In his 1997 book Nearer, My God, he condemned what he viewed as “the Supreme Court’s war against religion in the public school,” and argued that Christian faith was being replaced by “another God … multiculturalism.”[30] As an adult, Buckley regularly attended the traditional Latin Mass in Connecticut.[9] He disapproved of the liturgical reforms following the Second Vatican Council.[31] Buckley also revealed an interest in the writings and revelations of the 20th Century Italian writer Maria Valtorta.[32] In his spiritual memoir Buckley reproduced Valtorta’s detailed accounts of Jesus Christ’s crucifixion, which were based on Valtorta’s visionary experiences of Christ and the mystical revelations she reported experiencing between the years 1943–47, being shown Jesus’ life in 1st-century Palestine and recording the visions in her book The Poem of the Man-God.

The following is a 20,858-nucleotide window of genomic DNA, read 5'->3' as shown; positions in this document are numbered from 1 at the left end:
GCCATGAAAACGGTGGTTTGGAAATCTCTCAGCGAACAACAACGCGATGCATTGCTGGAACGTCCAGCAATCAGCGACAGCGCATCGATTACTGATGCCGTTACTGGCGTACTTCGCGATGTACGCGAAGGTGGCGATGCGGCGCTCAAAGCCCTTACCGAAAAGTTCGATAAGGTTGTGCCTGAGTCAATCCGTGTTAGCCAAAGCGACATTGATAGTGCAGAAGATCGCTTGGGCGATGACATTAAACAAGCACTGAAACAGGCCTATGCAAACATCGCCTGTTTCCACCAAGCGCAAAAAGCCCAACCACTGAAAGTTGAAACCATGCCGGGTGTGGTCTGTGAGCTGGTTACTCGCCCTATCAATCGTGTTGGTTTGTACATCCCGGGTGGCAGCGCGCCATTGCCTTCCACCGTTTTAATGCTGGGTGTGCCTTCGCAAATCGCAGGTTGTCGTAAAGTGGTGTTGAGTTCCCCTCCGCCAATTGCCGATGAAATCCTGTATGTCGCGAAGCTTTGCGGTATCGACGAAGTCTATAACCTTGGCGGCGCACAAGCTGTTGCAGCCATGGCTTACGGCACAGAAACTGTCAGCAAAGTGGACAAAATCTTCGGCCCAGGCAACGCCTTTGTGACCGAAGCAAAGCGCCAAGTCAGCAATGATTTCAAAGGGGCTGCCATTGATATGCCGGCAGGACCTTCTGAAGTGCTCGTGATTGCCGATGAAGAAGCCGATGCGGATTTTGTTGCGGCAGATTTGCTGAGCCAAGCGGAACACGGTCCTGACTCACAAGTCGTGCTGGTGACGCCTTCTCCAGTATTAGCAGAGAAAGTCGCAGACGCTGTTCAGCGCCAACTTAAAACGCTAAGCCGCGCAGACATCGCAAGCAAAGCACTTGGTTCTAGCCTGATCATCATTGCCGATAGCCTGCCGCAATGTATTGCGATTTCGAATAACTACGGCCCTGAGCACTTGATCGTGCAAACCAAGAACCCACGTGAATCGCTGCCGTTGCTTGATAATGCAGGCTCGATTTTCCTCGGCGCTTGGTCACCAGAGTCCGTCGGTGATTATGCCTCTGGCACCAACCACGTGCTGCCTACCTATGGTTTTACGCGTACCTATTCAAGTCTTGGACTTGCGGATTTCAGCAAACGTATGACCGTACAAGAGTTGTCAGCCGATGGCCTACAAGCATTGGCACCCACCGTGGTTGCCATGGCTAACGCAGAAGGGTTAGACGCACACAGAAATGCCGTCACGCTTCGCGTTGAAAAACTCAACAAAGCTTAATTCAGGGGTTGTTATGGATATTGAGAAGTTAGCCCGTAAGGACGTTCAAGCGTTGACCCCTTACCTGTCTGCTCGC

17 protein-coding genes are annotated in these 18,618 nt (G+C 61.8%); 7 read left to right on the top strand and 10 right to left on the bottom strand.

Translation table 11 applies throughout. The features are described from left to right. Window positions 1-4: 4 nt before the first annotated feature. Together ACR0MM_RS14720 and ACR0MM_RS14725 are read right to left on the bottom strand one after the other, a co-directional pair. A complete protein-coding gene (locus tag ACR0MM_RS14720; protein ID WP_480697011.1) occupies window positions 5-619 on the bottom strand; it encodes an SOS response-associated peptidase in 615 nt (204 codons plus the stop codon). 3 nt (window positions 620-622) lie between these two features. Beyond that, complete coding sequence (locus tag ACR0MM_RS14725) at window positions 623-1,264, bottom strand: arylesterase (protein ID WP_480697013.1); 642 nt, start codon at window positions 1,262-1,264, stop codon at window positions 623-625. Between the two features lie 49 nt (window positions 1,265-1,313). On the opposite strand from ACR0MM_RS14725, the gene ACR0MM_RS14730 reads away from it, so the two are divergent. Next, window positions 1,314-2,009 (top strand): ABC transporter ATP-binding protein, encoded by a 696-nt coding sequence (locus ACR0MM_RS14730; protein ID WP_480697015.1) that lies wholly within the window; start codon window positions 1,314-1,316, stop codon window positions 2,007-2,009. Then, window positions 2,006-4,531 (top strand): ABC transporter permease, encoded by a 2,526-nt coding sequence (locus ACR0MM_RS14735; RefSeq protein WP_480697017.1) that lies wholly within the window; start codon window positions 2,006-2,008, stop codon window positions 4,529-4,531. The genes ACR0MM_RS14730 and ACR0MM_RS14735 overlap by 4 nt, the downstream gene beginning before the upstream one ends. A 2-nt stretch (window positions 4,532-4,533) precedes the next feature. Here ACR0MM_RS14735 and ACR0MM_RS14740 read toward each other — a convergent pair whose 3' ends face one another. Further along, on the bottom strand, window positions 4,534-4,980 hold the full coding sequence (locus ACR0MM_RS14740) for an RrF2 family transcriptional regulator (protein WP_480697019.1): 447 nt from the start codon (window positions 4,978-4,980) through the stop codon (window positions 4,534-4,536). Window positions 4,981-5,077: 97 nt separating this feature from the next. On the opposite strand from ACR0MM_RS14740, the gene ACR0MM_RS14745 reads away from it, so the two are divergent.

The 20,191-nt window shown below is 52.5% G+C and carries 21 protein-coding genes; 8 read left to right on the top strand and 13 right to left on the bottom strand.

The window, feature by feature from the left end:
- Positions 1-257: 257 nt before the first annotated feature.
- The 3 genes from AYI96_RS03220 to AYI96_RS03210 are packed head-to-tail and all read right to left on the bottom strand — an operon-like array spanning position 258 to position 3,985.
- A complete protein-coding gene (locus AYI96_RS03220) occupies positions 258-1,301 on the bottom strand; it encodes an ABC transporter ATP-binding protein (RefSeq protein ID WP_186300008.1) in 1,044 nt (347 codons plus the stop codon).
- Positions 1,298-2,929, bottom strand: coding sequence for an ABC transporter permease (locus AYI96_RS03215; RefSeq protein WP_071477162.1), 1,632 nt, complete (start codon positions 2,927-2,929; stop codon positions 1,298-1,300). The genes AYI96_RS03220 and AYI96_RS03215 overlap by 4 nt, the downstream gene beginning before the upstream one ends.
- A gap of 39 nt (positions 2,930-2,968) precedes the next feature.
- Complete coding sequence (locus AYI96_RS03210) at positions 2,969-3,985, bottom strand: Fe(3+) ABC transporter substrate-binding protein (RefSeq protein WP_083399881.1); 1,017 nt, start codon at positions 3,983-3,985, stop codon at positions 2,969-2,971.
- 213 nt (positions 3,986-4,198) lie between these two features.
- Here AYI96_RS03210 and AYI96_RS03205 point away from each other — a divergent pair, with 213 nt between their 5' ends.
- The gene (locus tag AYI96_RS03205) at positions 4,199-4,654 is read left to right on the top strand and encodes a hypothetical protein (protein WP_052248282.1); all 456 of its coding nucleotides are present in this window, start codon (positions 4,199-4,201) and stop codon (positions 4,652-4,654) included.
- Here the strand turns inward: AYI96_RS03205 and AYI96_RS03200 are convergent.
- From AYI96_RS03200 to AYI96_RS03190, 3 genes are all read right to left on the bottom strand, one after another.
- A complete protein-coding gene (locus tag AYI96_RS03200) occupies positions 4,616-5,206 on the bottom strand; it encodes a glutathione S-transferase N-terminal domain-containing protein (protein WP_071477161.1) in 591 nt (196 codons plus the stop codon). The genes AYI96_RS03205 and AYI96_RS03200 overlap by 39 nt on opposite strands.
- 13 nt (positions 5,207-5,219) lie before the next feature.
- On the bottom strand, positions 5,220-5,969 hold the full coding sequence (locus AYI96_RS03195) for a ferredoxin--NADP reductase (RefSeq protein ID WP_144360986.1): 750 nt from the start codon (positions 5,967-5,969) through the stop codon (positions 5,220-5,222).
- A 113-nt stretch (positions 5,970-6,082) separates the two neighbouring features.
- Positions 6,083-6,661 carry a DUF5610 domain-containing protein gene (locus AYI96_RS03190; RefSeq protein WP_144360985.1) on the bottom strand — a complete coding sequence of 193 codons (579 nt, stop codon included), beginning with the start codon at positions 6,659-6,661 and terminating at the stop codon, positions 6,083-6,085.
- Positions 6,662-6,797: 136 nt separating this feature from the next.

Born Billy Don Moyers[1] in Hugo in Choctaw County in southeastern Oklahoma, he was the son of John Henry Moyers, a laborer, and Ruby Johnson Moyers. Moyers was reared in Marshall, Texas.[2]